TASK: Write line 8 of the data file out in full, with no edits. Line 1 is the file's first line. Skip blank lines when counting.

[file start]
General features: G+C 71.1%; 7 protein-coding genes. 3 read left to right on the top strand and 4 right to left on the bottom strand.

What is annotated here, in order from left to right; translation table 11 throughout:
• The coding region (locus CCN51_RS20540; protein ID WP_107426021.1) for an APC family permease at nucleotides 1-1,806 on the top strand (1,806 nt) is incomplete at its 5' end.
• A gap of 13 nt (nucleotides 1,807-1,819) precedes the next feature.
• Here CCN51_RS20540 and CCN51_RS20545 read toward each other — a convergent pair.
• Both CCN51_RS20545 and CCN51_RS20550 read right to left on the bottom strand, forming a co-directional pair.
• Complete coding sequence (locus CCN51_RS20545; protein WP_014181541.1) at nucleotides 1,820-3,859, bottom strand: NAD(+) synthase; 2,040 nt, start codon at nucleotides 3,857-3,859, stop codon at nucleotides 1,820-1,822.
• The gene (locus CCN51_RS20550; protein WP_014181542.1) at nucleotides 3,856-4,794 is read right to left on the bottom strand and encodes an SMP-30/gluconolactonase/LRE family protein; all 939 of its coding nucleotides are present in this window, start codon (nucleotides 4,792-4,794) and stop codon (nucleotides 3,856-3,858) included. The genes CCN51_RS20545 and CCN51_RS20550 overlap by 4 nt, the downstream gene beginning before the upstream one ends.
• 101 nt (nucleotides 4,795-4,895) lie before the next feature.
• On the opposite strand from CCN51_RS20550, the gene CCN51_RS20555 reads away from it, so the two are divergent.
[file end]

• The gene (locus CCN51_RS20550; protein WP_014181542.1) at nucleotides 3,856-4,794 is read right to left on the bottom strand and encodes an SMP-30/gluconolactonase/LRE family protein; all 939 of its coding nucleotides are present in this window, start codon (nucleotides 4,792-4,794) and stop codon (nucleotides 3,856-3,858) included. The genes CCN51_RS20545 and CCN51_RS20550 overlap by 4 nt, the downstream gene beginning before the upstream one ends.